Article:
I know for the most part this disease sucks. I know what my body can handle and what it can't. I never purposefully ingest gluten but realize we live in a gluten covered world and I will get glutened. I can calmly and rationally get through the temporary pain to get to the other side. I know that the double edged sword of the gluten free fad diet is temporary. I am grateful that the diet has brought awareness to the disease, but deeply saddened that the need for gluten free food has been cheapened by the fad dieters. I am grateful for spring with the gluten free bonanza of Passover and Aldi in May.

    The last stage is Hope. Hope that there is a cure around the corner. Hope that our Celiac children don't have to endure the lack of treatment for Celiac. Hope that we will have a way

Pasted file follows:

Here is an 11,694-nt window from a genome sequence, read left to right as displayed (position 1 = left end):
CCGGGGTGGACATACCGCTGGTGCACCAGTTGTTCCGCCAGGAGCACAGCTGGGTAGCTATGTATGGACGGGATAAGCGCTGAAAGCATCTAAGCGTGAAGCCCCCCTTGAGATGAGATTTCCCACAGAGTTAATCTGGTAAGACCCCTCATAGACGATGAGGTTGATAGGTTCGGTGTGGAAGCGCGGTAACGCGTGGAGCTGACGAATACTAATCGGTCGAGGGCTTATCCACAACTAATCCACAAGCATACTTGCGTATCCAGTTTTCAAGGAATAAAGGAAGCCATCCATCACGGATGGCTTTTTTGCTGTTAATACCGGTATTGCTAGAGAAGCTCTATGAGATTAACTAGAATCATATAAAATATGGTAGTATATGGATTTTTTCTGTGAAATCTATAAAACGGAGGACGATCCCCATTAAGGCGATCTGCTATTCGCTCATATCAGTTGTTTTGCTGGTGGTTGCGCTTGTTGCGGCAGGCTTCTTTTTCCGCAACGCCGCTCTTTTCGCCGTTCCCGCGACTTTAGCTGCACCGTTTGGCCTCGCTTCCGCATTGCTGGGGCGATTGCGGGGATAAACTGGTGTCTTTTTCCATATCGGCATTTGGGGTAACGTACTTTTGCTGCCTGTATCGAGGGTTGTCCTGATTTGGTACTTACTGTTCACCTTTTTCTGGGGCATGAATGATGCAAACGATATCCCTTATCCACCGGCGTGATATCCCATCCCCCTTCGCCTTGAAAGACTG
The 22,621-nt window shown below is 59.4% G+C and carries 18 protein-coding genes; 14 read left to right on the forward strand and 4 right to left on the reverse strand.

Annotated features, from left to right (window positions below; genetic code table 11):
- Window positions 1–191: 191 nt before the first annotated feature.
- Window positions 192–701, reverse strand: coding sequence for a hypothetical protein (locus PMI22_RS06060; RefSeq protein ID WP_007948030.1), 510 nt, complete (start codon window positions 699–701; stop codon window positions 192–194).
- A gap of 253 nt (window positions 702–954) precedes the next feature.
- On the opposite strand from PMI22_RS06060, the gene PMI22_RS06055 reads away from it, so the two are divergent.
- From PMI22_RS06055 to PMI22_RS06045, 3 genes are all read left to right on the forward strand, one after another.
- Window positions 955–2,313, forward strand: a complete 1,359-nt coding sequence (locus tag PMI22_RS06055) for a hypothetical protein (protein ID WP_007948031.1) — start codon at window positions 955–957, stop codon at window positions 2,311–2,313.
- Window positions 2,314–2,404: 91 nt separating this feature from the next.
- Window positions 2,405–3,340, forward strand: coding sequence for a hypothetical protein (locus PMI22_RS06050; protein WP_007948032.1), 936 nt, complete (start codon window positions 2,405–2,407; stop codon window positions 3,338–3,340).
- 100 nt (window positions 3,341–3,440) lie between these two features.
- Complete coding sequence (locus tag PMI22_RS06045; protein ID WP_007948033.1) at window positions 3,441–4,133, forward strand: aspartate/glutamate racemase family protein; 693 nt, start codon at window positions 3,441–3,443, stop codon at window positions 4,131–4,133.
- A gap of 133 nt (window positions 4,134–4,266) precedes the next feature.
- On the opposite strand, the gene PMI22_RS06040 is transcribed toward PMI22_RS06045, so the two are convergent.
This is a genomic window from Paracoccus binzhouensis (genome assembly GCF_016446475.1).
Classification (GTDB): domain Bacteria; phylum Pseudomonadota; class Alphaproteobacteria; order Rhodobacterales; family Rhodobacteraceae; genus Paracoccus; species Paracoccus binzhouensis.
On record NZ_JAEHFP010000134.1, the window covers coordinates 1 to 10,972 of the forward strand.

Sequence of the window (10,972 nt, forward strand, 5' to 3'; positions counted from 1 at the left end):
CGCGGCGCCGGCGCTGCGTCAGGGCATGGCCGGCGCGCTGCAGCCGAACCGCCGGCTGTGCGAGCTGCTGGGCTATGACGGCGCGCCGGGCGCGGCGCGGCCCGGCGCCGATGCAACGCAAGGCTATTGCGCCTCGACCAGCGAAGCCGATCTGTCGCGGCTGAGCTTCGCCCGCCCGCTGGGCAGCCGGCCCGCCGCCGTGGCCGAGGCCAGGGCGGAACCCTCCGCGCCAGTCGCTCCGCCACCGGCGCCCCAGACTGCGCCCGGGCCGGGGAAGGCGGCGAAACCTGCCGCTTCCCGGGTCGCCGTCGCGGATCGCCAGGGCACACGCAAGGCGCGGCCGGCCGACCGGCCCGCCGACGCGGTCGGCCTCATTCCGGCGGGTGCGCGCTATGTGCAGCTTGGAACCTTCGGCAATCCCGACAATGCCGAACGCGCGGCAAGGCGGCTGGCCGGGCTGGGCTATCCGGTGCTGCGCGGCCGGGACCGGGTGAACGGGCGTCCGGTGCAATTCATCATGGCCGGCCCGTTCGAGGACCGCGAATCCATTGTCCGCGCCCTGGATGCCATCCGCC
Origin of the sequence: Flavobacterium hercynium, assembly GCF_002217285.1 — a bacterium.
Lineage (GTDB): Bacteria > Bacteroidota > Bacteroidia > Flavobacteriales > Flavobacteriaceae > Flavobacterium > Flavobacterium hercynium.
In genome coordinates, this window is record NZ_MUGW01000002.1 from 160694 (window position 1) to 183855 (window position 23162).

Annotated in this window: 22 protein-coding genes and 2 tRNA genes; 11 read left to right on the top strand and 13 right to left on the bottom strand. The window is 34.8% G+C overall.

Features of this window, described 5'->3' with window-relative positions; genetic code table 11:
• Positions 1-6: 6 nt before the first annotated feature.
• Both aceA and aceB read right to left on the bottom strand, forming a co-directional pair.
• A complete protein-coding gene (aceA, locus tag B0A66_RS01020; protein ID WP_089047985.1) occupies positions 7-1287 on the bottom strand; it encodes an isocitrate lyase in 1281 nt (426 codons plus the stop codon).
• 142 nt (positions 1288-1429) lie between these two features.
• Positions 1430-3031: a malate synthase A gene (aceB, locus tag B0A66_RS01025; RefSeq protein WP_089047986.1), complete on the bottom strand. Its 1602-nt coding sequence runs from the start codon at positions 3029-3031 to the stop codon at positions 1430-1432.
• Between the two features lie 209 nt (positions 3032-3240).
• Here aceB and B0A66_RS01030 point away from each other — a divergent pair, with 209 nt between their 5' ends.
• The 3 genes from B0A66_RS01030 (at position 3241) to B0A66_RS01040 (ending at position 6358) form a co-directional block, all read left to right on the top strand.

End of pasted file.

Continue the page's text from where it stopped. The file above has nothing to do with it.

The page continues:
shortly to alleviate the symptoms of a minor and maybe major glutening and trust that we aren't doing long term damage to our systems. Or even, the ability to eat freely again without worrying about every morsel of food we put in our mouths. Hope that another generation doesn't have to endure the long and painful process of being diagnosed with Celiac. When the doctors dismiss every symptom as depression or IBS without really looking at me as a whole.

    The Really, Final Stage is the "GOOP" Stage

    This is where I mistakenly believe, like Gwyneth Paltrow, I invented Celiac disease.

    This is a little tongue in cheek! I hope everyone can get to the Hope stage of this disease and not get stuck along the way.

    5 5

    User Feedback

    Recommended Comments